By Dennis D. McDonald
In September of this year Michael Platt, director of Web Architecture Strategy in the architecture strategy group at Microsoft, published Architecting for Happiness. In it he stated:
On the server side we tend to think of cross cutting concerns such as scalability, performance, reliability etc, so what are the cross cutting concerns in the experience space? What does an architect need to architect for in the user space? The conclusion I have come to is that on the Experience side of things we need to architect for a “good” experience in the widest sense, not just the UI. We need to think about how people interact not just with the system and application but with information and one another.
Here are the four points Platt lists that determine whether a user will be “happy and satisfied”:
- Creativity and problem solving
- Information, knowledge and learning
- Interaction, collaboration and community
Those of us who have been banging the “web 2.0” drum for the past few years will look at this list and nod our heads. But Platt, who usually writes and thinks about “enterprise architecture strategy,” does make two very important points here:
- Those responsible for “user experience” need to think beyond the user interface.
- “Interaction, collaboration, and community” are essential to a “happy and satisfied” user.
I would add at least two two more points to the above list:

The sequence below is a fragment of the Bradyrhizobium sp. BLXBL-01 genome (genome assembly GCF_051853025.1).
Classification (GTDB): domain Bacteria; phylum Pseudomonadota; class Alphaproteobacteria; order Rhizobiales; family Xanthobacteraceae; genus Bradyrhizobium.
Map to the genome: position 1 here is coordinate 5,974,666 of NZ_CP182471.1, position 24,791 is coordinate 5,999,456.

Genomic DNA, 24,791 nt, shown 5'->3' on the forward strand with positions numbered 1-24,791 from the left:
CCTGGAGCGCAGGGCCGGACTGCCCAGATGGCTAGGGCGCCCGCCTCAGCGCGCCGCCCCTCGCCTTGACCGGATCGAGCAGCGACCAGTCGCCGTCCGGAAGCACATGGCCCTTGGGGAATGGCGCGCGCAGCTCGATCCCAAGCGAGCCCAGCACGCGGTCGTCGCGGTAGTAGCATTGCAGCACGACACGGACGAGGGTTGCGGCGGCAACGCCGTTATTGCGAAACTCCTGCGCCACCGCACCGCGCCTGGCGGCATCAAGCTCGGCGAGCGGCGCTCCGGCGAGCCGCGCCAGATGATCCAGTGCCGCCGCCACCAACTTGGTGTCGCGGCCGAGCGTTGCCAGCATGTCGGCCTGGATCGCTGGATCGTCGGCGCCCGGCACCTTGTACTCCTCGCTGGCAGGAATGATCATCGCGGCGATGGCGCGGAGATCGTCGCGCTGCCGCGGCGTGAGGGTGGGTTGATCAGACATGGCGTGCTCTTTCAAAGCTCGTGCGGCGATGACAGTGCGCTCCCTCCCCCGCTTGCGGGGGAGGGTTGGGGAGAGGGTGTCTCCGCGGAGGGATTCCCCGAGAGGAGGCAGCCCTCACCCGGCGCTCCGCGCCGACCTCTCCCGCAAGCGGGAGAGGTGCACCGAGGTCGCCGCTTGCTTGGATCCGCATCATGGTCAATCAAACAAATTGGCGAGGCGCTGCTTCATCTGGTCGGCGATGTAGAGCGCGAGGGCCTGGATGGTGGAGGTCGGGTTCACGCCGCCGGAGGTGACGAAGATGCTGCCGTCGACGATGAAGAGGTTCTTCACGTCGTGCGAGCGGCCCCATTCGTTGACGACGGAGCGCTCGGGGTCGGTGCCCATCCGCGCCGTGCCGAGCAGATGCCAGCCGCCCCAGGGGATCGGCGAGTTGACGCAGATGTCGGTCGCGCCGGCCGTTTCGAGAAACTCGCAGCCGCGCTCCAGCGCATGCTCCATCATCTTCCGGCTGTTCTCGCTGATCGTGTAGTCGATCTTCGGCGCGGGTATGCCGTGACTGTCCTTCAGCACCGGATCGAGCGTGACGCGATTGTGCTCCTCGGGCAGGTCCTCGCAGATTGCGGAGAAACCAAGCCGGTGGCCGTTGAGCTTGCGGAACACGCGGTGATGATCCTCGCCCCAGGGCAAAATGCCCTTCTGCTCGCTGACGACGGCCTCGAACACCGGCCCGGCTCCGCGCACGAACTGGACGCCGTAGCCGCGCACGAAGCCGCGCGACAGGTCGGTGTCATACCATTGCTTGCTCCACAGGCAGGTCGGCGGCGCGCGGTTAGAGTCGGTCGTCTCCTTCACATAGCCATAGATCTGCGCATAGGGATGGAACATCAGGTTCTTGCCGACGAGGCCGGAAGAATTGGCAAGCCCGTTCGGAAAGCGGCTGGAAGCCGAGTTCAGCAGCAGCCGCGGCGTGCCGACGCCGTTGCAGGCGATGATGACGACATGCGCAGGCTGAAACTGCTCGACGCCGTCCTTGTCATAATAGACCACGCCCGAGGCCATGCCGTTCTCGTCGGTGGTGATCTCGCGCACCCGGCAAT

- The system should help users do their work.
- System features designed to support, collaboration, learning, and entertainment should not get in the way of users getting their jobs done.
I’m not saying that systems should not be enjoyable to use. Nor should they prevent me from communicating with others in the event an opportunity arises to benefit from collaboration or expertise-seeking. But if I’m busy and need to get as many tasks done as possible, I don’t want extraneous or distracting features in place that delay things or get in the way. On the other hand, if I am using a system to support a task and it provides a quick and efficient way to bring to bear community expertise to help solve a problem, I’ll like that feature — if it’s not intrusive (or more trouble than it’s worth).
An analogy for me is that, if I want to buy a pair of shoes, I don’t want to hassle with a shopping center with vast parking lots, water fountains, live entertainment, pretzel stands, shopping consultants, perfume spritzers, and the 90% of other stores I have to walk past to get to the shoe store. I just want to get in, buy shoes, and get out. I’m not there for a “shopping experience,” I’m there to buy shoes.
Copyright (c) 2007 by Dennis D. McDonald